forex liquidity volatility

 

We continue with exploring the most iconic trades in the recorded history today!

You can get acquainted with the first part here.

 

6. Stanley Druckenmiller.

7. Louis Bacon.

8. Sir John Templeton.

9. Jim Chanos.

10. Andrew Hall.

 

6. Stanley Druckenmiller.

Stanley Druckenmiller went the similar path with Soros, but he turned to the other currency for that. He decided that his fortune lied in Deutsche Mark. And he couldn’t be more right. In the end the surge of the Deutsche Mark after Berlin wall fell and the two parts of Germany were finally united brought Druckenmiller a lot of money. And yes, no reason to hide it – we all envy him.

After all who couldn’t use $1 billion?

 

7. Louis Bacon.

Have you ever heard of a guy who bet on the invasion of the innocent country? Well, now you have. In the 1990s Louis Bacon bet that Saddam Hussein was going to invade Kuwait in order to search for oil. He also predicted that oil market is going to recover and surge in the nearest decade.

And boy, was he right!

Bacon also made history as he beat the CIA in predicting that Hussein would start invading other countries. So he is not only known as the guy that returned 35 percent of the investment that year, but also as a man who beat CIA! Cool, right?

 

8. Sir John Templeton.

John Templeton was famous for making short trades. He was a veteran of dealing in the financial markets. Although he is famous for making a bet against the dot-com bubble that erupted in the beginning of 21st century.

He chose to short internet stocks which helped him make some $80 million in a matter of weeks.

In his time Templeton stated that that money was the easiest he ever made. And I tend to believe him. What was his secret? Well, according to the sources ‘he sold all his stock just ahead of the post-IPO six-month lock-up expiry’. Although for most of us what he did is going to be left a secret, learning about is may teach us a lot, it seems.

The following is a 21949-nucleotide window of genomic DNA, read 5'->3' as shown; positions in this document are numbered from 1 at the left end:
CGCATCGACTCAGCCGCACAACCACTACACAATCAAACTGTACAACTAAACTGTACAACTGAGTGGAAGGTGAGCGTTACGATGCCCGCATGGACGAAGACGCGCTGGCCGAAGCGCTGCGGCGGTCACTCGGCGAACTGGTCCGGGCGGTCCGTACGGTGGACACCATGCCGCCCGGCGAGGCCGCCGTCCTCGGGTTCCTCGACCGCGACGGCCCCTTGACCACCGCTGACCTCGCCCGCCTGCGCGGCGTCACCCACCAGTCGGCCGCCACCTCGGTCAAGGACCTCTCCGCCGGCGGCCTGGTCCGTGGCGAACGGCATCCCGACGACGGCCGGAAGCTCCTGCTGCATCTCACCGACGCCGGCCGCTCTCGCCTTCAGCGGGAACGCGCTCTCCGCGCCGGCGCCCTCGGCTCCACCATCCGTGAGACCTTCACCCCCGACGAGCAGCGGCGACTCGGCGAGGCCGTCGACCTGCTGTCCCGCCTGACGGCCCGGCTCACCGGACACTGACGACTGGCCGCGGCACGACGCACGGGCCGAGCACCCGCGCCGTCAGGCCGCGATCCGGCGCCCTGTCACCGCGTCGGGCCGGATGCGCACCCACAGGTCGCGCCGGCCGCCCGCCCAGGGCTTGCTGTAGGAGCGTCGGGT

9. Jim Chanos.

Jim Chanos has an incredible sixth sense when it comes to soon-to-fail companies.

When everyone though that Enron Company was doing just fine, Chanos didn’t buy it. He started his own financial investigation. His firm started to analyze financial documentation of Enron and by the end of 2000 Chanos already knew that Enron is going down. That is when he started shorting its shares even though the company did just fine at that time. In the end of 2000 Enron shares started to plummet lower and lower. Eventually they sank to the point of no-return and Chanos managed to bring home the bacon from that loss.

Cool story, right? Well, maybe not for Enron Company.

 

10. Andrew Hall.

Andrew Hall sniffed the growth for oil price 5 years away. In 2003 when the crude was traded at the point of $30 per barrel Hall stated that in 5 years prices were going to soar up to the $100 per barrel point. It was extremely risky and bold. But Hall didn’t really care. He knew he was right.

And of course, we all know how this story end. Oil did reach horrific price points and Hall himself took home much more than could fit in his pocket.

$100 million commission doesn’t sound so bad.

 

 

So, why did I take two whole days to talk about iconic trades? Because I believe that we can learn from them. I think that each of these trades tells us a story. A story of a person believing in himself and in his cause. In his power and in his knowledge. That is something we can all learn from them, don’t you think?